It’s now February, so how are those New Year’s resolutions holding up? If they are a distant memory already, you’re not alone, as a Strava study has shown that the second Friday of January was ‘Quitter’s Day’, which is the fateful day when motivation begins to suffer.
Research shows that half of us who set new resolutions doubted we would stick to them, so instead why not pledge to make a positive difference to your life? Do not despair as there is still plenty of time to achieve your ambitions in 2019, and here’s how
1. Be realistic
It is never too late to pick up a new hobby, with our research revealing that more than a quarter of retirees have embraced the outdoors and brushed up on their gardening skills. But, it’s important to ask yourself, is it achievable? For example, if balance and mobility is an issue, then maybe think of another way to get outside and enjoy the outdoors.
2. Pick one small goal
52 per cent of people have said that setting small, more achievable goals help them stick to their resolutions. Whether you want to lose weight or take up a new skill – like the 60 per cent of over 65s we surveyed who learnt a new skill during retirement – make it manageable. For example, rather than aiming to drop a dress size, why not look at it as having one less drink on a Friday night, or go for a regular walk?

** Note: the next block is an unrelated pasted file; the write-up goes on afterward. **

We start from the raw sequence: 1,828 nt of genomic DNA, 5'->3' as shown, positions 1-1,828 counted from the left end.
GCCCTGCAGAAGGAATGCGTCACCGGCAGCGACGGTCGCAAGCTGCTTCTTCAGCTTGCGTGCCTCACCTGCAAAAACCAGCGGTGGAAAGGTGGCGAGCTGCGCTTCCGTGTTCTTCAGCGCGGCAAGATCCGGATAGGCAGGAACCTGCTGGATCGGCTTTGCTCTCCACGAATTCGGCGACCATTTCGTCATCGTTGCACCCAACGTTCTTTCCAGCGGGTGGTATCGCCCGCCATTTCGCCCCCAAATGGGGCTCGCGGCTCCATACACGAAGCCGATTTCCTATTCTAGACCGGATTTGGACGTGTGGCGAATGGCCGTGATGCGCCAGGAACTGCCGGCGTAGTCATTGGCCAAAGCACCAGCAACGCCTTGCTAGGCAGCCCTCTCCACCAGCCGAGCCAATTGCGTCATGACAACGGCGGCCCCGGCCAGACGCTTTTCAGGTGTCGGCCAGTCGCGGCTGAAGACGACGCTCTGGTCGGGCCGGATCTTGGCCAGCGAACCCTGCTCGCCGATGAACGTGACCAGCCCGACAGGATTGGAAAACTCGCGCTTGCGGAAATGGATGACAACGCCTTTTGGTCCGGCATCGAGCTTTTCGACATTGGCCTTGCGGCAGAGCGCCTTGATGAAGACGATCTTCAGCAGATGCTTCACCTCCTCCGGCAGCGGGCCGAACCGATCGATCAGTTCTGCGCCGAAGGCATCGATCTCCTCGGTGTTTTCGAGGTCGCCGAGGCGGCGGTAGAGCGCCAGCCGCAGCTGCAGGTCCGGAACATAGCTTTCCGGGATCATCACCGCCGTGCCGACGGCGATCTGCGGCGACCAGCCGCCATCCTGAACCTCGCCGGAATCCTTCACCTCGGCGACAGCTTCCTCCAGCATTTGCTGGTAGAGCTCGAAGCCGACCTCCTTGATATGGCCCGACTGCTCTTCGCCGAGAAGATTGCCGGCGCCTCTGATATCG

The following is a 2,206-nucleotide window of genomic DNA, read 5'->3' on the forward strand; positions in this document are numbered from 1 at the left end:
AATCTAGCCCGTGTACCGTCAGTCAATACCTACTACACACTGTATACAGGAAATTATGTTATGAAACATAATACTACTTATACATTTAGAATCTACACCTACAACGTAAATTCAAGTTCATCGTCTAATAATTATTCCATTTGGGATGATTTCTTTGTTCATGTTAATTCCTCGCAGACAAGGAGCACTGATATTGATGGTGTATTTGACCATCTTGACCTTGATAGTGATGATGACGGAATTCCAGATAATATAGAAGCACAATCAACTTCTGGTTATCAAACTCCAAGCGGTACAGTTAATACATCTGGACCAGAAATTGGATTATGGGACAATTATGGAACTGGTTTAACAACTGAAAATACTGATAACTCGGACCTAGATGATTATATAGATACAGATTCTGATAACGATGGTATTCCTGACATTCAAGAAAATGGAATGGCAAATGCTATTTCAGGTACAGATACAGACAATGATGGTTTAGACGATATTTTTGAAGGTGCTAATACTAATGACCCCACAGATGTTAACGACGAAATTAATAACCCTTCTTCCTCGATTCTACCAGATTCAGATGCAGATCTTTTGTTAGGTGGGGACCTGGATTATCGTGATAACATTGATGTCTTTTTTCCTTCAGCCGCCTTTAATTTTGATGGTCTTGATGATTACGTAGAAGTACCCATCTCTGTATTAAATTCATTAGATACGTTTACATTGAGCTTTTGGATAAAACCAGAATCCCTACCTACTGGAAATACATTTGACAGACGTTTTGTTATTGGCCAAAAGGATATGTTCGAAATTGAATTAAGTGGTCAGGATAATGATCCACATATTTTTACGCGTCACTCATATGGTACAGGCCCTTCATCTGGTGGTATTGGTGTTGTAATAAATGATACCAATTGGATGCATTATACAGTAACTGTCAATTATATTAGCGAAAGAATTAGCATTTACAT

3. Prepare for the unexpected
It is important to monitor your goals because life can get in the way, but don’t let that stop you from achieving – just re-evaluate instead. For example, our research further showed that 27 per cent of over 65s want to gain new life experiences, such as travel the world, but if financial implications don’t allow, why not try visiting one new place a year instead?
4. Don’t beat yourself up
Sticking to resolutions isn’t easy, but if you do break them, it’s important not to beat yourself up about it. The most popular resolutions are health based, and with 34% of 65s and over wanting to stay physically active, don’t let a takeaway, or a lazy day stop you from fulfilling your ambitions! Doing what you enjoy is much better for our overall wellbeing, so it’s important to treat yourself every now and again.
5. Don’t forget to have fun!
Unless you are enjoying yourself, committing to a resolution will become a chore and you might get resentful, making it impossible to stick to your goal. Rather, it may be beneficial to take some time to plan and foresee obstacles if you want to successfully make your New Year’s resolutions a reality. So, what’s the rush, you can make a new resolution whenever you choose.
Helen Stirrup, occupational health advisor at Stannah